If you itemize your deductions when you file your tax return, you may have wondered where you can find a list of tax deductions. You can visit the IRS website or sit down for an hour with a tax professional. Most people don’t take all of the tax deductions they’re eligible for; this can make a big difference in how much of your money stays for you versus paying taxes to Uncle Sam.
Here is a list of deductions for reference; use it as a starting point for further investigation. Only your tax preparer or tax professional can tell you for sure if any of these deductions apply to you. You can use this list of deductions to see if you’ve missed out on any valuable tax deductions.
This is by no means a complete list of deductions, these are just the most common deductions and could apply to a wide range of people.
List of deductions:
– Tip: If you don’t remember how much you paid, check your car registration card.
real estate expenses
– Mortgage interest
– Penalties for prepayment of mortgage
– Penalties for early withdrawal
– Points paid for mortgage on habitual residence
– Real estate taxes
– Cash contributions to US charities
– Non-monetary contributions made to US charities (eg Red Cross, Salvation Army)
– Tax preparation fees charged by accountant.
– Online tax preparation fees (cost of tax preparation software or online tax fees)
– Brokerage fees
– Interest margin paid on investment accounts.
– Investment commissions
– Legal fees
– Rental of safes
– State and local income tax
– Property taxes for condominiums or cooperatives
– Disability insurance tax (certain states)
– Tax on work
– Tax on personal property
– Real estate tax
– Property Transfer Tax
– Withholding taxes
Casualty and theft losses
– Losses to your home or property due to Theft or acts of nature
Books and Publications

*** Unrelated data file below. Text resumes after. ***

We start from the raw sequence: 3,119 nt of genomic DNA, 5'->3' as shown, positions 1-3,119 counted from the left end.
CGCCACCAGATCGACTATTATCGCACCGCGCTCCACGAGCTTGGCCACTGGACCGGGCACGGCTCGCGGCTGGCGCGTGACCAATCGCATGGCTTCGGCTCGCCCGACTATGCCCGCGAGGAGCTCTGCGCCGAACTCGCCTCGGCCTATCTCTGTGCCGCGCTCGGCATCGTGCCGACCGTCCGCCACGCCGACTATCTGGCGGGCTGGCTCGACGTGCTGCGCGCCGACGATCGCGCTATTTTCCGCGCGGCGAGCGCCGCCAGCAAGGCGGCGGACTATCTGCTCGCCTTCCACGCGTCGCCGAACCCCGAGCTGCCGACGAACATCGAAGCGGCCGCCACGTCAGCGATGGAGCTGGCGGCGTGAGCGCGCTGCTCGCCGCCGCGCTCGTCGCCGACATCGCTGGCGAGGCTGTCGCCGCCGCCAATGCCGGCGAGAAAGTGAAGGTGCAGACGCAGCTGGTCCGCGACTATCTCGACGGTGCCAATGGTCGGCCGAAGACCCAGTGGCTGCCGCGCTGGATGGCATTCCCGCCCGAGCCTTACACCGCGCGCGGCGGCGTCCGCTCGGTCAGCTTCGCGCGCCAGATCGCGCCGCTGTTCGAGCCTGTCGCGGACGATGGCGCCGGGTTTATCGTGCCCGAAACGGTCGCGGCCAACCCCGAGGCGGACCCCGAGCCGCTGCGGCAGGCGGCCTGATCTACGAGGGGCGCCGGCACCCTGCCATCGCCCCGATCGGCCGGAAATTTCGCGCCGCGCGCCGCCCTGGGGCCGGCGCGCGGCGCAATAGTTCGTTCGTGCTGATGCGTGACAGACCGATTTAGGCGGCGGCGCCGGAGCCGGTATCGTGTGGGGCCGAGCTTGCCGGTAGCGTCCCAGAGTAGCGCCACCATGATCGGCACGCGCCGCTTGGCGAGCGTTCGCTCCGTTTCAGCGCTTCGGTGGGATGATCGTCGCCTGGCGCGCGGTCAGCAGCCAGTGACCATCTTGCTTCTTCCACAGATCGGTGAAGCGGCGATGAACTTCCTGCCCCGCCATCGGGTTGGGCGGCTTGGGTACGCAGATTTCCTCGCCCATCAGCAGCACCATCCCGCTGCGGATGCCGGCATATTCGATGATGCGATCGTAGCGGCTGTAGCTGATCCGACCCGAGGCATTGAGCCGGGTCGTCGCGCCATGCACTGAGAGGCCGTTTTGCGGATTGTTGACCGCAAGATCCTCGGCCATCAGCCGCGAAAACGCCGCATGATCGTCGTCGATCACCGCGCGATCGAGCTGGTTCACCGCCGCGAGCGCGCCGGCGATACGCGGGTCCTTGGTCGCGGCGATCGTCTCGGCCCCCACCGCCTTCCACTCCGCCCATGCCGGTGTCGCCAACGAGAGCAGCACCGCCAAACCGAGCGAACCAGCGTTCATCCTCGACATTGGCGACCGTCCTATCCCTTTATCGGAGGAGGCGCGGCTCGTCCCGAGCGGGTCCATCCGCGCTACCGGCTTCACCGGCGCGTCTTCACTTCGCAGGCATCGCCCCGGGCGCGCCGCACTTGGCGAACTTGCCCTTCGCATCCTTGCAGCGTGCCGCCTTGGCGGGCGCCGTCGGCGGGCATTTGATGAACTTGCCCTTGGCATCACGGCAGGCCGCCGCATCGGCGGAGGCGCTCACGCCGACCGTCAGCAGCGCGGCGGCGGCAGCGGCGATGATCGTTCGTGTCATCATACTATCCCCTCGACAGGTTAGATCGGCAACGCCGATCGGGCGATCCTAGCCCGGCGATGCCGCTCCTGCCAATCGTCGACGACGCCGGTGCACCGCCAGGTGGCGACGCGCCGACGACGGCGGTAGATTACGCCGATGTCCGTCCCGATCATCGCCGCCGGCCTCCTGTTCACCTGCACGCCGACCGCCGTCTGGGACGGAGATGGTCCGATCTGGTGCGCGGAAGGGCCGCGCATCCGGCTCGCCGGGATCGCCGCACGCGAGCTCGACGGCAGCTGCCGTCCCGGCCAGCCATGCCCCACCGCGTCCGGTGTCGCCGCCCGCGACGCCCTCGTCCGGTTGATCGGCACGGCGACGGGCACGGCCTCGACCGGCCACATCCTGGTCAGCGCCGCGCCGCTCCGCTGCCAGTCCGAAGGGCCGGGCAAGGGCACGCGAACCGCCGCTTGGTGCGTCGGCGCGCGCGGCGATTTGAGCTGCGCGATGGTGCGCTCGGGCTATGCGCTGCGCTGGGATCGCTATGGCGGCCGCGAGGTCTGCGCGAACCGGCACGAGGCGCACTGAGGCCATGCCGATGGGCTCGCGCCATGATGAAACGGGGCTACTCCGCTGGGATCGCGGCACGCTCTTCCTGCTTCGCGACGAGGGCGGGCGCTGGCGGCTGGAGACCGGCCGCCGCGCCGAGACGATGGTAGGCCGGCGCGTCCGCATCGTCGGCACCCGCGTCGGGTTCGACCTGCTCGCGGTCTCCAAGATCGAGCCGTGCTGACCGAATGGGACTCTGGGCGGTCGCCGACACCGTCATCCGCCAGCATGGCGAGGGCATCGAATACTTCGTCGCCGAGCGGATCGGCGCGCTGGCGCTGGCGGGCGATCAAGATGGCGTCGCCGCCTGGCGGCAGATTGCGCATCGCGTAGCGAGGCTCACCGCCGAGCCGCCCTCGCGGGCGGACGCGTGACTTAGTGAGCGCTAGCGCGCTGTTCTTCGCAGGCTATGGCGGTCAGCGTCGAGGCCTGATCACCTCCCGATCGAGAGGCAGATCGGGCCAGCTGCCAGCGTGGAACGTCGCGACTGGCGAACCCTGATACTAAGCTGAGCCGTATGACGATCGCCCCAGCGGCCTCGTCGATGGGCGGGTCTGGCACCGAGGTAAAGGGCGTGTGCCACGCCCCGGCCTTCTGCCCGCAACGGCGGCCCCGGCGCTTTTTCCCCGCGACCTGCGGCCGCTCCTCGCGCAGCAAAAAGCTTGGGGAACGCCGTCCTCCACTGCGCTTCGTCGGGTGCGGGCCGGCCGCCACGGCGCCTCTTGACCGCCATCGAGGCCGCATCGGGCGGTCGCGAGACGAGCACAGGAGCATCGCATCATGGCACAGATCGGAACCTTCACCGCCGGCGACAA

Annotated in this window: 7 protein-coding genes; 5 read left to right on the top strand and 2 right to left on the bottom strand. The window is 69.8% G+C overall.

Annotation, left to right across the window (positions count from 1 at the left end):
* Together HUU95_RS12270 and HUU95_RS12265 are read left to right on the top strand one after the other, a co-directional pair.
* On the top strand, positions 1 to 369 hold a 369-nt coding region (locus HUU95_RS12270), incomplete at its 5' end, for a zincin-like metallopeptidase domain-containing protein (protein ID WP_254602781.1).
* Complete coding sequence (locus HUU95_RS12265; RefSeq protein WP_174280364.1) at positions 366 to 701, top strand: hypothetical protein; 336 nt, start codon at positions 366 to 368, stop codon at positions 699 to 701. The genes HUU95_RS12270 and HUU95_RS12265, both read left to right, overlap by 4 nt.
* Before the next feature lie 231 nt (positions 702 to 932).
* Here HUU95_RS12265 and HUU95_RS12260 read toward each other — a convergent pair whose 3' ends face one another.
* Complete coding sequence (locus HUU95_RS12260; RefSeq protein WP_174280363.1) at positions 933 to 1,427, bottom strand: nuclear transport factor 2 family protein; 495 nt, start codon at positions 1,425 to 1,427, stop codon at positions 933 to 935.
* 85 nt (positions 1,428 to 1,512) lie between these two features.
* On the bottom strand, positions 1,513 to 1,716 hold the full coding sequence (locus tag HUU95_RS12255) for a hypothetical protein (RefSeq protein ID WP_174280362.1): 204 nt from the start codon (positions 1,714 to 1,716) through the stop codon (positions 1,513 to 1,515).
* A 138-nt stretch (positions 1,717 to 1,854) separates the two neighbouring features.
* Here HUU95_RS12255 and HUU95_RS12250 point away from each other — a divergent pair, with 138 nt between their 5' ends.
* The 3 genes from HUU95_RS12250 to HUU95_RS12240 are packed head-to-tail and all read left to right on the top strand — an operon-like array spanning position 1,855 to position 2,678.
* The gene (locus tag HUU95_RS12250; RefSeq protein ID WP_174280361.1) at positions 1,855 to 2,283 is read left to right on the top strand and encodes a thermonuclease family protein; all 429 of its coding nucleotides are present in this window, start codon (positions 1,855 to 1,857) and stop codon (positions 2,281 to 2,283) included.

– Books, specialized magazines, newspapers and publications that you paid for and that are used in your profession.
Fees and fees
– Due to a professional organization for people in your profession
– Union dues, initiation fees and assessments for benefit payments to unemployed union members.
– Regulatory fees for your profession
– Due to chambers of commerce and similar organizations
– Licenses paid to state or local governments
Education and Research
– Educational expenses only if related to your current job that maintains or improves your skills.
– Research expenses
– Equipment and supplies
Business use of home computer and Internet
– It must be for the convenience of your employer and required as a condition of your employment.
– Supplies and tools you use in your job
– Internet connection must be for the convenience of your employer and required as a condition of your employment.
Job search expenses
– To deduct job search expenses, you must be looking for a job in your current line of work (not for a new job)
– Curriculum preparation (writing, typing, printing, mailing, faxing)
– Employment agency fees
– Recruiter fees
– Professional advice to help you improve your position
– Legal and accounting fees you pay in connection with the negotiations and preparation of the employment contract
– Advertising for job search
– Transportation expenses to job interviews.
– Long distance calls to prospective employers
– Newspapers you buy to search for classified sections
– 50% of your meals that you pay for that are directly related to your job search
– Travel expenses if you traveled looking for work, accommodation, meals (50% of the cost), etc. are deductible only if the main purpose of your trip is to look for work
– Keep track of travel expenses incurred in your job search